Please use this identifier to cite or link to this item:
|Title:||New quaternary amorphous materials Si-B-C-N: reactive magnetron sputtering and an ab-initio study|
|Publisher:||Science, School of Physics|
|Abstract:||First part of the thesis is focused on experimental preparation of new hard quaternary amorphous materials Si-B-C-N with high thermal stability. Materials were prepared in the form of thin films using reactive magnetron sputtering. The technique used proved to be suitable for reproducible synthesis of these materials. The Si-B-C-N films were generally found to be amorphous with low compressive stress and good adhesion to silicon or glass substrates. The process and film characteristics were controlled by varying the sputter target composition, the Ar fraction in the N2–Ar gas mixture, the negative rf-induced substrate bias, and the substrate temperature. Main conclusions describe the relationships between process parameters, discharge and deposition characteristics and film properties (elemental composition, chemical bonding structure, material hardness, compressive stress or electrical conductivity of materials prepared). Second part of the thesis is focused on ab-initio simulations of structures of experimentally prepared Si-B-C-N materials. In the performed liquid-quench simulations, the Kohn-Sham equations for the valence electrons are expanded in a basis of plane wave functions, while core electrons were represented using Goedecker-type pseudopotentials. We simplified the ion bombardment process by assuming that the primary impact creates a localized molten region of high temperature and sufficiently short cooling time, commonly referred to as a thermal spike. Main conclusions deal with N2 formation in studied materials, effect of implanted Ar on structure and properties of prepared materials, ability of Si to relieve that part of compressive stress which is caused by implanted Ar, and ability of B to improve thermal stability of Si-B-C-N materials. The calculated results are compared with experiment.|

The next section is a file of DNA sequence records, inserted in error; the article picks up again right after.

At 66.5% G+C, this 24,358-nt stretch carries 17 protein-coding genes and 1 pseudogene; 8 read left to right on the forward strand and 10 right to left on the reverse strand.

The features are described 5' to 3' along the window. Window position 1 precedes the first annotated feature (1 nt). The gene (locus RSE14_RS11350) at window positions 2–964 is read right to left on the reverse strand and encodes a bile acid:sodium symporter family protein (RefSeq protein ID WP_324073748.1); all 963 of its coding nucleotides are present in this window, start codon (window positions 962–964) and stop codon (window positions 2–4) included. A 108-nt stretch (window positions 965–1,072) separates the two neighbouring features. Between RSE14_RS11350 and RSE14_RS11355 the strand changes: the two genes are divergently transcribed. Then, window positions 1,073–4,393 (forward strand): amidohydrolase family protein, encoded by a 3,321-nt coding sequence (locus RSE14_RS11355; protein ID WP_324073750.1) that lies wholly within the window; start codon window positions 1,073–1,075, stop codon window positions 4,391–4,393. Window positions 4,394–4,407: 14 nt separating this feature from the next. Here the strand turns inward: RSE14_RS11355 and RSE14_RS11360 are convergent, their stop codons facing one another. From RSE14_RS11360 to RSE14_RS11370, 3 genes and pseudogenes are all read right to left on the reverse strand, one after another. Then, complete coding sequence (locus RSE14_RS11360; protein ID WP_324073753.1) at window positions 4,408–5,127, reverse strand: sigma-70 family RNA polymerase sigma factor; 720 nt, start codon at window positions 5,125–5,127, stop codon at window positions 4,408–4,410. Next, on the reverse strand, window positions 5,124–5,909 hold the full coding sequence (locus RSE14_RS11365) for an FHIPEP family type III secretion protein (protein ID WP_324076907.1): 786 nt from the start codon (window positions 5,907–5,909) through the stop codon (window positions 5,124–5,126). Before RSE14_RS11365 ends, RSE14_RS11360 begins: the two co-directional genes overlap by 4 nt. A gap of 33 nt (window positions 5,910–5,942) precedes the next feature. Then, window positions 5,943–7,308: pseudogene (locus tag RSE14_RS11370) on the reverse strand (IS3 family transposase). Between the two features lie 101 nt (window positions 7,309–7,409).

|Description:||Doctor of Philosophy|
|Rights and Permissions:||The author retains copyright of this thesis.|
|Type of Work:||PhD Doctorate|
|Appears in Collections:||Sydney Digital Theses (Open Access)|
This work is protected by Copyright. All rights reserved. Access to this work is provided for the purposes of personal research and study. Except where permitted under the Copyright Act 1968, this work must not be copied or communicated to others without the express permission of the copyright owner. Use the persistent URI in this record to enable others to access this work.
|01front.pdf||Title page, acknowledgements, abstract, table of contents||206.48 kB||Adobe PDF||View/Open|
|02whole.pdf||Fulltext of the thesis||2.37 MB||Adobe PDF||View/Open|
Items in Sydney eScholarship Repository are protected by copyright, with all rights reserved, unless otherwise indicated.